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Senators are still in the nation’s Capitol, as Congress works to approve funding for the long-awaited coronavirus relief package by Sunday afternoon.
Sen. Pat Toomey, R-Pa., hit the Senate floor Saturday with a list of grievances on the $900 billion package – the latest hold-up in Congress passing the bill.
"We’ve never asked the Fed to engage in fiscal policy or social policy, or to allocate credit based on political standing," Toomey said.
WHERE DOES CORONAVIRUS RELIEF STAND IN CONGRESS?
Toomey has requested that language be added to the latest bill that would ensure termination of three federal lending programs established in March to help credit markets function during massive U.S. economic shutdowns.
The CARES Act created a corporate bond credit facility, along with municipal and mainstream lending programs, that were originally intended to expire Dec. 31, but that Democrats want extended.
Toomey argued Saturday that extending the programs would be superfluous because they went underutilized after private credit markets quickly resumed normal functions. He added that the corporate credit facility was never used at all.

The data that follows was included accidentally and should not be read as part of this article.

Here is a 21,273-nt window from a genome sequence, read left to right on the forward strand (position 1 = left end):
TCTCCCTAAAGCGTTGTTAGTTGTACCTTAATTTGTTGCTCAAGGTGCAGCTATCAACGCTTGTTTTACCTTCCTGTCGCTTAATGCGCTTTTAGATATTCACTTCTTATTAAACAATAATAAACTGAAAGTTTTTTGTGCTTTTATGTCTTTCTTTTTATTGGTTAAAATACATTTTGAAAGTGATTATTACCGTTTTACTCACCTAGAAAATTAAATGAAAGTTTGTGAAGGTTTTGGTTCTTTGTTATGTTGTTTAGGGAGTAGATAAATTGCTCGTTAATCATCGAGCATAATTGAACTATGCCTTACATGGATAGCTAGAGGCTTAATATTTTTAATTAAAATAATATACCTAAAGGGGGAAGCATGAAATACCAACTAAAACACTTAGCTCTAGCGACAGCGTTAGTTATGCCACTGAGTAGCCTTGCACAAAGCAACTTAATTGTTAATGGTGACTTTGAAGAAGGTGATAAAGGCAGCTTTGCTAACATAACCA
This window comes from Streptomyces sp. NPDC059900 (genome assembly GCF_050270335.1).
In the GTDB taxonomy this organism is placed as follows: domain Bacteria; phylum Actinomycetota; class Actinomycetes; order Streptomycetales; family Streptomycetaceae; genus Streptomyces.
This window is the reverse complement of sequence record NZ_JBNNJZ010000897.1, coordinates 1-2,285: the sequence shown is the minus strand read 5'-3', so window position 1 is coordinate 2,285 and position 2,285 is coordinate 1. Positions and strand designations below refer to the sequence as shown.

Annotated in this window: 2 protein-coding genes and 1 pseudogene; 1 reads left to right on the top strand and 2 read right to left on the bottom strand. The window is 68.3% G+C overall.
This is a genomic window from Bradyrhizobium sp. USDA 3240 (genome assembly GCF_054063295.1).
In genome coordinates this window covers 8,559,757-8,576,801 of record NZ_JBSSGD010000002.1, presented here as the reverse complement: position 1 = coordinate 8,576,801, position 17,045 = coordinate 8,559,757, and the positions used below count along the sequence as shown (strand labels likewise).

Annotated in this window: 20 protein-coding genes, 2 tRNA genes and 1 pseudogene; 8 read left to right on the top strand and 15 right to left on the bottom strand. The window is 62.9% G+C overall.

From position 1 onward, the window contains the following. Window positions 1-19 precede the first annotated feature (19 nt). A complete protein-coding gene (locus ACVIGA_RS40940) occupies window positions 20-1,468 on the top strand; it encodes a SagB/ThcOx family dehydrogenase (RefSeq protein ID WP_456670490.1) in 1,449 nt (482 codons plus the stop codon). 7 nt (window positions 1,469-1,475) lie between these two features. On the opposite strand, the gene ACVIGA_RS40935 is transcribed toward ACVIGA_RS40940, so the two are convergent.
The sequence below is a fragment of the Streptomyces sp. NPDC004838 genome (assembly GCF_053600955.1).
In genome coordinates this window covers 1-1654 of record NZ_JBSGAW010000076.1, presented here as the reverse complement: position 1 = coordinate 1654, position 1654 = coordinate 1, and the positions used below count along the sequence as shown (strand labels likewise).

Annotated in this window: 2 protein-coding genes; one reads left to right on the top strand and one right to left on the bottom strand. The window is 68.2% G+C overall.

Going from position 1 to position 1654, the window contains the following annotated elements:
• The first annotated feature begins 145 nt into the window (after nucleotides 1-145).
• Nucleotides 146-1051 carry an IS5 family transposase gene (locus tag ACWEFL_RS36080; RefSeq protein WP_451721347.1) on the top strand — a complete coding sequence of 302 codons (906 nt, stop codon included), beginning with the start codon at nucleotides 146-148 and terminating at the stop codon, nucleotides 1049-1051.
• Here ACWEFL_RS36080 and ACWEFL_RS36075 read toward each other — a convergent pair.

But Democrats have said Toomey’s language, which would prevent the credit lending programs from being restarted or duplicated "without congressional consent," would undermine the Federal Reserve’s emergency lending authority.
The Pennsylvania senator said his legislation was not an attempt to curtail the Biden administration, but rather a preventative measure.
"It would completely politicize the Fed, it would be the end of the independence of the Fed," Toomey said from the Senate floor Saturday.
He argued that extending the emergency spending authority would allow the Federal Reserve to become an extension of the administration, and to implement fiscal policies through lending stipulations, such as climate policy-based conditions.
"Fiscal and social policy is the rightful realm of the people who are accountable to the American people and that’s us, that’s Congress," he added.
But Senate Minority Leader Chuck Schumer (N.Y.) pushed back, calling them 11th hour demands, "the only significant hurdle to completing an agreement, and saying that Republicans need to make a decision."
"What he's proposing is not about COVID or helping the American people," Schumer said from the floor Saturday. "It's about tying the hands of "the next Treasury secretary and the next Fed chairman in a true emergency.
"Everybody needs to make a decision about whether we're going to pass this much-needed relief or not. And about 11th hour demands and whether they are worth holding up the entire bill," he added.
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House Majority Leader Steny Hoyer told Congress, after the House and Senate approved another stopgap funding bill Friday, to expect a vote sometime after 1 p.m. Sunday – giving them another two-day extension to prevent a government shutdown.
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